“So we opened up 360 degrees, capping from the hip, raking back and forth. At nothing. You can usually tell if you're hitting something. Grunts or screams or splats or something. Sergeant told us to hold our fire. It was real quiet and we heard tiny clicks. Your mind is going wild trying to figure. Tiny metal locusts. Trip wires. Some new fucked up guerrilla device, a rain of clicks. Then it opened up on us again, wacking the helmets, bouncing off, going through where we didn't have protection. Razor metal hail. Upward. We weren't shooting. Your mind can't deal with that shit. Two, three more guys went down, and we fucking panicked big time. Right before we started running, we heard running, scurrying feet, monkeys, rats, dogs, we didn't know, but it set us off. We ran forty, fifty yards. Sarge yelled us to stop. Blood was poppin out all over his face. I'm not devout Catholic, ordinary Cholo-American Catholic, you know? But this put me in the mind of stigmata. The martyrdom of St whatsisname, with all the little arrows. You get what I'm driving at?”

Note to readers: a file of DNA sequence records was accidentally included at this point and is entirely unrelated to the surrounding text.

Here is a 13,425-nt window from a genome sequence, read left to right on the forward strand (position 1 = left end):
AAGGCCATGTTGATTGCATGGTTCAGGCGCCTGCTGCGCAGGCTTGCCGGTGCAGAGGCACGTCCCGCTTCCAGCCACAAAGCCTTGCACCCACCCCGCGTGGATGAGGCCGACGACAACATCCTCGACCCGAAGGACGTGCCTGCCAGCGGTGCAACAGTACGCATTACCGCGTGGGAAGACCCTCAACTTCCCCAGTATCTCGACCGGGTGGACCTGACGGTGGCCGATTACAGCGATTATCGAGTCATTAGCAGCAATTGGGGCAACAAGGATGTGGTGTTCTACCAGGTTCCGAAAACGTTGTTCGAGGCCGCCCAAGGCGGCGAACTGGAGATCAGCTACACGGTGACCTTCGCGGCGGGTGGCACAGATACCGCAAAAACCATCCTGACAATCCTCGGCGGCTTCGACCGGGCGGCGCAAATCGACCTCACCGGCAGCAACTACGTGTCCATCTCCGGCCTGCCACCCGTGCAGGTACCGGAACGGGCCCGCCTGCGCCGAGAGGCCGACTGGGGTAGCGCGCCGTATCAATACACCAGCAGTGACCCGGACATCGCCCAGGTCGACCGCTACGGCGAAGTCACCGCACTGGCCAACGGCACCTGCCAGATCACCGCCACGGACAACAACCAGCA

Willy had an indefinite sense that there might be something in this for him, an award of some kind.

            “Whatever it was wasn't attacking us anymore. We scrunched down. We had this thing where we couldn't count how many of us was missing. We kept getting different numbers each time we counted ourselves. That put us in mind that we gotta get our wounded. Sergeant argued it was something local, limited to that part of the grass, and we should send three or four guys, run in quick, pull our men out and split. Nobody volunteered, so he says you you you and you.

            “It was easy going back. Not in our minds easy, easy cause we trampled the damn grass down getting out. I had a hole in this cheek and a tooth splintered, we're going back in and at the same time doing inventory of ourselves. We were quiet. But we didn't know what it was that made whatever it was attack us the first time so we tried to do nothing much. Keep our heads below grass level. That's how we surprised them. They were in the open, policing up.”

            He drew on the cigarette.

            “I was one of the four, all right? I was there. I didn't hear this from nobody else. Con mis ojos I saw em.”

            “Ok,” said Willy.

            “Babies.”